In information theory and coding theory with applications in computer science and telecommunication, error detection and correction or error control are techniques that enable reliable delivery of digital data over unreliable communication channels. Many communication channels are subject to channel noise, and thus errors may be introduced during transmission from the source to a receiver. Error detection techniques allow detecting such errors, while error correction enables reconstruction of the original data.
The general definitions of the terms are as follows:
Error correction may generally be realized in two different ways:
ARQ and FEC may be combined, such that minor errors are corrected without retransmission, and major errors are corrected via a request for retransmission: this is called hybrid automatic repeatrequest (HARQ).
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Several schemes exist to achieve error detection. The general idea is to add some redundancy (i.e., some extra data) to a message, which enables detection of any errors in the delivered message. Most such errordetection schemes are systematic: The transmitter sends the original data bits, and attaches a fixed number of check bits, which are derived from the data bits by some deterministic algorithm. The receiver applies the same algorithm to the received data bits and compares its output to the received check bits; if the values do not match, an error has occurred at some point during the transmission. In a system that uses a "nonsystematic" code, such as some raptor codes, the original message is transformed into an encoded message that has at least as many bits as the original message.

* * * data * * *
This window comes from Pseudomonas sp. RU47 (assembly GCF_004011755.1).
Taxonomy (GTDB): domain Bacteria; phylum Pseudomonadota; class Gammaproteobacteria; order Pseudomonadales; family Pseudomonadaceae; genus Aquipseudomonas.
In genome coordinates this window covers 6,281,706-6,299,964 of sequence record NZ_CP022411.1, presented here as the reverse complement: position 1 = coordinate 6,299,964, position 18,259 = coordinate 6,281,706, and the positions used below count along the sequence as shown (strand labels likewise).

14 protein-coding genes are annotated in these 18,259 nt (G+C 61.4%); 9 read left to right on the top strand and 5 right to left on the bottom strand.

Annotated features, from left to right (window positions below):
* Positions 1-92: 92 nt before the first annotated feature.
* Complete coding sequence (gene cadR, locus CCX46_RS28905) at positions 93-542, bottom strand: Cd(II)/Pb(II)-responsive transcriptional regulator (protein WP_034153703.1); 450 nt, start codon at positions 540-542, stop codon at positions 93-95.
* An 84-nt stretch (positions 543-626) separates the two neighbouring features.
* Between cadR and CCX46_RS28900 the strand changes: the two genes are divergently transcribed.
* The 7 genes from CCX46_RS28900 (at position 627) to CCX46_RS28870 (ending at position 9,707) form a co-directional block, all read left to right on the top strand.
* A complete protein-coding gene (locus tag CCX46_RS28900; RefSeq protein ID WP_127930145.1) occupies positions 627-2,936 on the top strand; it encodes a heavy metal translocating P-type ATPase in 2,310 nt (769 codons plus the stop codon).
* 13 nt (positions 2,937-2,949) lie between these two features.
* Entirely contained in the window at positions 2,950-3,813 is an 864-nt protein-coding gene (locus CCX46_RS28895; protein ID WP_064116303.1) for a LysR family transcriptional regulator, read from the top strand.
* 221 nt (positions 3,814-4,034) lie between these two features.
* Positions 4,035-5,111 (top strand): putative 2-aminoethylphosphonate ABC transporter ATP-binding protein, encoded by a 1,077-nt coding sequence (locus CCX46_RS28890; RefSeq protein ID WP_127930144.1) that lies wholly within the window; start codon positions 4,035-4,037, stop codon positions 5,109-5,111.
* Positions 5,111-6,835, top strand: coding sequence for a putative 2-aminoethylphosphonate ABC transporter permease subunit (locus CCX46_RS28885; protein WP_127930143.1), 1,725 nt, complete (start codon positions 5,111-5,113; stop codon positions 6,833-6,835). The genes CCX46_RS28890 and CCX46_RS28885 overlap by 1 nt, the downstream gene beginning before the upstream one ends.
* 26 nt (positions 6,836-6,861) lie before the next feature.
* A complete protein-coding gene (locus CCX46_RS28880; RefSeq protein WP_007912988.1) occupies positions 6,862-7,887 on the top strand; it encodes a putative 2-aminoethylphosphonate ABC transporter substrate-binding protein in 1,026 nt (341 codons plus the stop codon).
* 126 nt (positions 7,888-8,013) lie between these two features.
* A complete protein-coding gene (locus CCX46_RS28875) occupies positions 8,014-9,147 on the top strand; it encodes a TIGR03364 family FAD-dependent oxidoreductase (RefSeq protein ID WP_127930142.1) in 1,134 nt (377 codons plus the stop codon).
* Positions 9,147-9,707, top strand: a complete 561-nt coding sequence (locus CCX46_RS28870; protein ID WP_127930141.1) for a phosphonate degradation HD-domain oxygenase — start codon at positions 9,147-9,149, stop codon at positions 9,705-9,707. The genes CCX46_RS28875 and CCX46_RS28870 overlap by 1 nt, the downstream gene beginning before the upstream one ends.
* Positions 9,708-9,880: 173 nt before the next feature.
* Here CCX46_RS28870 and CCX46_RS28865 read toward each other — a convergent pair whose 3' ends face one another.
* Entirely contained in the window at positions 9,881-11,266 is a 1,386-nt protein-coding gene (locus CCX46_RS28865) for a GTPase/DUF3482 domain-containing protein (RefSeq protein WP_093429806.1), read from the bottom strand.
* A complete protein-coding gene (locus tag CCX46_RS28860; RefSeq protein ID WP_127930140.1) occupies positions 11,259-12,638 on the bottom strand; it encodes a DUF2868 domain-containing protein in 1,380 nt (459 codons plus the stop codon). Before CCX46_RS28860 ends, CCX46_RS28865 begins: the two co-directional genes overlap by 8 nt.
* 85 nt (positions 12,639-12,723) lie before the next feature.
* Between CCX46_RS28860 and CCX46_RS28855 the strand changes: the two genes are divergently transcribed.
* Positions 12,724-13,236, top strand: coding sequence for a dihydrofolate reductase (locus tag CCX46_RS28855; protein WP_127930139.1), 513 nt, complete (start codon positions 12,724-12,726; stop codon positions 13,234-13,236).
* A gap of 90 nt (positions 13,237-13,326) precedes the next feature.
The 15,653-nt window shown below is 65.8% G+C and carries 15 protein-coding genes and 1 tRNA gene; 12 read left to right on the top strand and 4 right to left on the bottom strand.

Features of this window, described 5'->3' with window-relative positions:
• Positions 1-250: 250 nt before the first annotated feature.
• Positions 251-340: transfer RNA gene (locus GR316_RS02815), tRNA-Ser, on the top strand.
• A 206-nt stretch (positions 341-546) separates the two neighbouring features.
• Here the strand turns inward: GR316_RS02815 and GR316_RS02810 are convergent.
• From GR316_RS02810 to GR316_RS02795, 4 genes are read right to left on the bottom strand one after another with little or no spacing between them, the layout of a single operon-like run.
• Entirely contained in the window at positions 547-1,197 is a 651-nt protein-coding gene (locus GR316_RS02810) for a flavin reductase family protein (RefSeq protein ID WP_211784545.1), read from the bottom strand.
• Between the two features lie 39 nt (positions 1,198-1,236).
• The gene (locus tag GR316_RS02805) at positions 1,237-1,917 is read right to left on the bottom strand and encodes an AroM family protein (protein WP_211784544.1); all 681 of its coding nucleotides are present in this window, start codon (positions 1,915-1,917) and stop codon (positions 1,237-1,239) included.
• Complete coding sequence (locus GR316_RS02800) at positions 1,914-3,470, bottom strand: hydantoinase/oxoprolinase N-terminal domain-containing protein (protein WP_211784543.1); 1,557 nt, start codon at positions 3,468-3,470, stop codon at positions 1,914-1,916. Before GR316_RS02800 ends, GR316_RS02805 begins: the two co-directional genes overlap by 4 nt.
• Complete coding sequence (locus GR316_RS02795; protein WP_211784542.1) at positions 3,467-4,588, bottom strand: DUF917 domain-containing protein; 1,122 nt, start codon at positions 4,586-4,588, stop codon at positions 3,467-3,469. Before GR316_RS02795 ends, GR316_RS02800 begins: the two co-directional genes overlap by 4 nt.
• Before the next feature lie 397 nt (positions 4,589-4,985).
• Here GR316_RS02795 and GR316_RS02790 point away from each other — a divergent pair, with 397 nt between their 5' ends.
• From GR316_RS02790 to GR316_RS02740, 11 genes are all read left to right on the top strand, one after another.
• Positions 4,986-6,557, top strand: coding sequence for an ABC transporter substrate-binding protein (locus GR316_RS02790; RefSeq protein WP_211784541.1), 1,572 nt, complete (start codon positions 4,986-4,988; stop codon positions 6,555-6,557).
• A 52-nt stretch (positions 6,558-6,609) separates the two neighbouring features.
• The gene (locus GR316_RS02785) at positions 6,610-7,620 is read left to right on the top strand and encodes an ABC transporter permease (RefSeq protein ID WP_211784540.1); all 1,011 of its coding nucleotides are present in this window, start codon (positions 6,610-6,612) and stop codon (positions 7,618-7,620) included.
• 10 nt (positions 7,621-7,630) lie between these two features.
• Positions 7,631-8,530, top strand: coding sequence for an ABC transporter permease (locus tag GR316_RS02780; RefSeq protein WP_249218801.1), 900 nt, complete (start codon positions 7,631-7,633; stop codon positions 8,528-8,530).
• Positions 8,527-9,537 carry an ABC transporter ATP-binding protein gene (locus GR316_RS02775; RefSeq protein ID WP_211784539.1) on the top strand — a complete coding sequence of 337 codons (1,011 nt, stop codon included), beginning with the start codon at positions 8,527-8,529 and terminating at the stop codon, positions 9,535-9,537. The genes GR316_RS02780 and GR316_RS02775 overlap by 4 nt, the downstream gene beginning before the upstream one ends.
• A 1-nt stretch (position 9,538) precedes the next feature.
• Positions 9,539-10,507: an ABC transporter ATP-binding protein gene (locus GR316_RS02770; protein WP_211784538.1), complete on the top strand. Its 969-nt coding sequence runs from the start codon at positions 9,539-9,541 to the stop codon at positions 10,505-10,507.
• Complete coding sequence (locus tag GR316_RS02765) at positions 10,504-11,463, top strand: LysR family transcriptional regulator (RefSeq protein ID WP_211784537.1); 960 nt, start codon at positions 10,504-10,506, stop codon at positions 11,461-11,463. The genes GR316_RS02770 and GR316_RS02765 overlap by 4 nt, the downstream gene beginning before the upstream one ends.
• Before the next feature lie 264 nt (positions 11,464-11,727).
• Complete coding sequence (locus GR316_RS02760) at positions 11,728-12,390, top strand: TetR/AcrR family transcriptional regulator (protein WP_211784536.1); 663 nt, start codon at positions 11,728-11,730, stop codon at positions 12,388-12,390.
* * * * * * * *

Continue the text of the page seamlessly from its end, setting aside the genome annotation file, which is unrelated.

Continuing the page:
In general, any hash function may be used to compute the redundancy. However, some functions are of particularly widespread use because of either their simplicity or their suitability for detecting certain kinds of errors (e.g., the cyclic redundancy check's performance in detecting burst errors).
Errorcorrecting codes can provide a suitable alternative to hash functions when a strict guarantee on the minimum number of errors to be detected is desired. Repetition codes, described below, are special cases of errorcorrecting codes: although rather inefficient, they find applications for both error correction and detection due to their simplicity.
A repetition code is a coding scheme that repeats the bits across a channel to achieve errorfree communication. Given a stream of data to be transmitted, the data is divided into blocks of bits. Each block is transmitted some predetermined number of times. For example, to send the bit pattern "1011", the fourbit block can be repeated three times, thus producing "1011 1011 1011". However, if this twelvebit pattern was received as "1010 1011 1011" – where the first block is unlike the other two – it can be determined that an error has occurred.
Repetition codes are not very efficient, and can be susceptible to problems if the error occurs in exactly the same place for each group (e.g., "1010 1010 1010" in the previous example would be detected as correct). The advantage of repetition codes is that it they are extremely simple, and are in fact used in some transmissions of numbers stations.^{[citation needed]}
A parity bit is a bit that is added to ensure that the number of set bits (i.e., bits with the value 1) in a group of bits is even or odd. A parity bit can only detect an odd number of errors (i.e., one, three, five, etc. bits that are incorrect).